Bundy mum now with angels after losing cancer battle
UPDATE3.30pm : BUNDABERG mother Sally Weller passed away this morning after a battle with cancer.
Her sister Kellie Mortensen shared her story in today's NewsMail in hopes of raising awareness about the importance of checking moles for melanoma as it could happen at any age.
Mrs Mortensen thanked the community for its kind words after reading her sister's story.
EARLIER: "MUM will be an angel soon."
These are the words 32-year-old Sally Weller tells daughter, Laylah, 4, as she knows her fight is nearly over.
Doctors don't expect her to make it to the weekend.
As a mother Mrs Weller puts her children first, they are her world, and protecting them is a first instinct.
This is why the mother-of-two will not let Laylah or her 10-year-old son Tylah see her in such suffering.
With the older members of her family by her side at hospital Mrs Weller, who can longer speak, only whisper, shares her story through her sister Kellie Mortensen.
Last Friday Mrs Weller went to renew her wedding vows with the love of her life, Gavin Weller, but before she could she was taken back to hospital where she will spend her final days.
She was diagnosed with melanoma when she was pregnant with her youngest child four years ago. She was 28 years old at the time.
The news shattered the close-knit Bundaberg family, who grew up in a time when sun protection wasn't as prevalent as today.
"When we were kids and you came home burnt - it just meant you'd had the most fun that day," Mrs Mortensen said.
"Sally's never been a sun baker though and the mole wasn't even in an area where the sun would see."
That mole was removed and scans later showed Mrs Weller was cancer free.
It's been a turbulent 18 months for the woman described as bubbly, outgoing and selfless, who maintained her health to make sure she was cancer free with three-monthly scans.
"Just before Australia Day last year Sally had a lump in her groin and scans showed the cancer had spread to her stomach and it was now stage three," her sister said.
"She had surgery and it was removed."
Thinking the worst was over Mrs Weller moved on with her life, spending time with Laylah and Tylah, making the most of what they had.
This is when devastation hit for a third time.
In September last year a mass came up on her chest, but biopsy results were inconclusive.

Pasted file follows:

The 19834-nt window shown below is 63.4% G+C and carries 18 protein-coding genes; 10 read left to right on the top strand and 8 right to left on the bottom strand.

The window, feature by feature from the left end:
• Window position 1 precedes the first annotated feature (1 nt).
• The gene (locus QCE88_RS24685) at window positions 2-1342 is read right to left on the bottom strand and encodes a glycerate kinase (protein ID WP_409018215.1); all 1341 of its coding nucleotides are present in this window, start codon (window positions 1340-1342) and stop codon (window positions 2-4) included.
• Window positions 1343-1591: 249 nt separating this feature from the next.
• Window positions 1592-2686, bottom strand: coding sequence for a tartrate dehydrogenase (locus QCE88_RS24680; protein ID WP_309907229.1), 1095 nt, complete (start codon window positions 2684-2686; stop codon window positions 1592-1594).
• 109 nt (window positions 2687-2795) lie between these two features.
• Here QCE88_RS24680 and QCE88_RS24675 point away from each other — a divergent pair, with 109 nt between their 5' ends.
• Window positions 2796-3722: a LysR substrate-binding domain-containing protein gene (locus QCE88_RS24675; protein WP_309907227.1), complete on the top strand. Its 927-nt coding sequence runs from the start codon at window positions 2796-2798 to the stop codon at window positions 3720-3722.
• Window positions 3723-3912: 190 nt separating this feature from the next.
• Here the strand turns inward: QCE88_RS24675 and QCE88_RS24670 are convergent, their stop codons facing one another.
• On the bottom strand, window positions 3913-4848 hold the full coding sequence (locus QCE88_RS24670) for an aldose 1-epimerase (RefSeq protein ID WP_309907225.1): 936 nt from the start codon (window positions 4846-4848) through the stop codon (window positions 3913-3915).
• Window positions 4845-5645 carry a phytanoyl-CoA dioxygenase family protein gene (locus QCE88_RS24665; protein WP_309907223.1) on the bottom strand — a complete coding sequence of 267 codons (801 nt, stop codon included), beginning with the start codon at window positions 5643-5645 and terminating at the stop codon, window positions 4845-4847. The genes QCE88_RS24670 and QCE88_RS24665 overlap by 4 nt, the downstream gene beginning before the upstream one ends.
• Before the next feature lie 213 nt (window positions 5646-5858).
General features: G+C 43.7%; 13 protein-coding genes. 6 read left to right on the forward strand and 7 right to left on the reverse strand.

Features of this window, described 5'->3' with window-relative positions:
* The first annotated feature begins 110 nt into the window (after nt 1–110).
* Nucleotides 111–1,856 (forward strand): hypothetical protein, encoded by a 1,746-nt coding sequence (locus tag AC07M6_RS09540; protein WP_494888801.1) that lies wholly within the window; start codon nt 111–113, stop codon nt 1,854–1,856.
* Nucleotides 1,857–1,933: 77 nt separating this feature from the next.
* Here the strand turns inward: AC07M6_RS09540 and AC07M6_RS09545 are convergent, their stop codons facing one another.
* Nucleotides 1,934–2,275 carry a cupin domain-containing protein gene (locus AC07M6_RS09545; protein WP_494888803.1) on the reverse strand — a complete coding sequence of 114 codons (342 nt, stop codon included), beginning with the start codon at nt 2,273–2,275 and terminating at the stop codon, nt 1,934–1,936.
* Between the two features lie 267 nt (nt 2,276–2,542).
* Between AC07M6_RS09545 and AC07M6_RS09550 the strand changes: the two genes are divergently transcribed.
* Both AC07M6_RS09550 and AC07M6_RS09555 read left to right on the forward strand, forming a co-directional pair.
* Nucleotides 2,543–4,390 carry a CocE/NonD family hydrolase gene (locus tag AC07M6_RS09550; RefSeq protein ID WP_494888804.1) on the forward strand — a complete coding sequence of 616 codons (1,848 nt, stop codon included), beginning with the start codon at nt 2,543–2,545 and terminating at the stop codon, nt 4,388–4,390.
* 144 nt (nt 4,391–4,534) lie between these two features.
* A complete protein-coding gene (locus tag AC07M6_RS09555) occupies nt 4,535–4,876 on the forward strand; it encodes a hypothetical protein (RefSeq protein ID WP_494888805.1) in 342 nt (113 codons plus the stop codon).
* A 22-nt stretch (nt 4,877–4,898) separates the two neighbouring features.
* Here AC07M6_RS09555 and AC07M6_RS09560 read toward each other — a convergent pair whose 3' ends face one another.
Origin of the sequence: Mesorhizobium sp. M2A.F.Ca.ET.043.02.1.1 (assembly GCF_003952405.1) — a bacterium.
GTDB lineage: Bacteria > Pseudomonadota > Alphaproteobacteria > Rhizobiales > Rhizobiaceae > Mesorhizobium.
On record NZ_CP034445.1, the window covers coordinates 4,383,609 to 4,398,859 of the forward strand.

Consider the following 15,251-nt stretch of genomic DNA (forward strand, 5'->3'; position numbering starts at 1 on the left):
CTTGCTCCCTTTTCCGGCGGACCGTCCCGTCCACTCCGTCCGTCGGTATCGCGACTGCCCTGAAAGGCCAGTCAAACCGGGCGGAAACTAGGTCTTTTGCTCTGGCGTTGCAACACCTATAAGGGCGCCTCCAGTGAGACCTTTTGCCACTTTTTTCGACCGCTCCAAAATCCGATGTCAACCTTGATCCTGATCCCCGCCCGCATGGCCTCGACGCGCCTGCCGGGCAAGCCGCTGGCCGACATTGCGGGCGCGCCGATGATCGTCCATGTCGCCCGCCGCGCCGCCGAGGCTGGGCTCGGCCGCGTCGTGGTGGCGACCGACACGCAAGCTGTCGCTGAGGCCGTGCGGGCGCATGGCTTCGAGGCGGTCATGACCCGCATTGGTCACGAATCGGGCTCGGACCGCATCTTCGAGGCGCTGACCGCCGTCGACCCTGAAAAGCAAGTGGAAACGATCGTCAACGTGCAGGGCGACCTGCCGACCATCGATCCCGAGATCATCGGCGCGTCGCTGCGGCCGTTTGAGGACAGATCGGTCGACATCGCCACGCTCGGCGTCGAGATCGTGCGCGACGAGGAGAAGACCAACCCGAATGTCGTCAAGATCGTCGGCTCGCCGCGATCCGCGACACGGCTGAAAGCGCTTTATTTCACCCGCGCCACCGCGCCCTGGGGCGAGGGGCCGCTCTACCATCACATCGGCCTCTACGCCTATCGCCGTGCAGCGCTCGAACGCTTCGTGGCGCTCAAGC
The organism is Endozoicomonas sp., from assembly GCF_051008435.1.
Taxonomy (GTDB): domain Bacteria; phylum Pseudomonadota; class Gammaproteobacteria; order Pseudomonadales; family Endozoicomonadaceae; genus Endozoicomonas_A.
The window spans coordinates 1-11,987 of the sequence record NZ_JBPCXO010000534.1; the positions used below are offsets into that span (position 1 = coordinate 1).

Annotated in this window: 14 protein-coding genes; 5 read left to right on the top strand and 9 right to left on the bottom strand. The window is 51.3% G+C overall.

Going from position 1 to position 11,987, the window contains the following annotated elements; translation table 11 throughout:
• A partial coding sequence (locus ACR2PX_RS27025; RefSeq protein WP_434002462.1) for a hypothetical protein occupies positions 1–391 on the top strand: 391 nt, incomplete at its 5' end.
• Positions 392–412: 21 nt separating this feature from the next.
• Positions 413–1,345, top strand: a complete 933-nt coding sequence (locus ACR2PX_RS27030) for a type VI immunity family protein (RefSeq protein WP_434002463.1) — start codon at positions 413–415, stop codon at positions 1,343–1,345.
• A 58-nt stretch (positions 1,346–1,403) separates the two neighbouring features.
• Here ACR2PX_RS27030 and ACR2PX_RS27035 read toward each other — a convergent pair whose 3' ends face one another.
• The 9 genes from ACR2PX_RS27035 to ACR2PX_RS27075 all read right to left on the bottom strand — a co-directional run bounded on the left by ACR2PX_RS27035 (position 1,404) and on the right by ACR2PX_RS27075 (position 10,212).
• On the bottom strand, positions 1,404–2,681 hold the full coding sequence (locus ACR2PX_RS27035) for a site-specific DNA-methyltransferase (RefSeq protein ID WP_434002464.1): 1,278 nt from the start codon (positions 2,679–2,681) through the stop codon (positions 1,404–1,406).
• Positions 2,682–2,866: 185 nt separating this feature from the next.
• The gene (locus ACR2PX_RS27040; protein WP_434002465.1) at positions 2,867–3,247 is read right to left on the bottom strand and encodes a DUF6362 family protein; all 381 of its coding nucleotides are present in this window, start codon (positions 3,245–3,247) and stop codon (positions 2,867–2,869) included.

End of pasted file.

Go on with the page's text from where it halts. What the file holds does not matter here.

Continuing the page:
"The doctors put her on immunotherapy, but it didn't do anything to the mass so they thought it wasn't cancer," Mrs Mortensen said.
"They thought maybe the lump, which was about 5mm, was a form of tonsillitis and decided to watch the lump over time.
"It lay dormant, and four months ago she was discharged and told she was cancer free again."
But just seven weeks ago, Mrs Weller was busy helping her sister prepare for the biggest day of her life - her wedding, when in the midst of the celebratory mood, things took a turn for the worse.
"Her face just started to swell and she went to hospital and scans showed the lump had grown massively," Mrs Mortensen said.
"She was flown to Brisbane for testing, but all she wanted to do was get back to Bundy for my wedding."
The tumour had now grown so big the mother-of-two was no longer able to speak, but only whisper as the tumour wrapped around her windpipe.
"They let her come home for my wedding, she returned to Brisbane just after for surgery," she said.
"But the doctors said it was too dangerous to perform surgery and sent her home to fight the cancer with radiation and chemotherapy."
Knowing she was about to lose her hair her daughter, sisters and mum each braided and cut her hair off, as a keepsake for the one known as the fighter.
After three weeks of treatment the doctors advised the family it wasn't working and a plan should be put in place.
Treatment was stopped and Mrs Weller was sent home for palliative care.
"She didn't want to pass away at home or have the children see her like this," Mrs Mortensen said.
It takes a lot of strength to hide your illness from the people you love and continue to live for them.
"The reason she is so strong is because of her kids, she wants them to know how strong mummy was and she tried so hard to be with them," Mrs Mortensen said.
"And she wishes she could be here for them but she will be watching them always."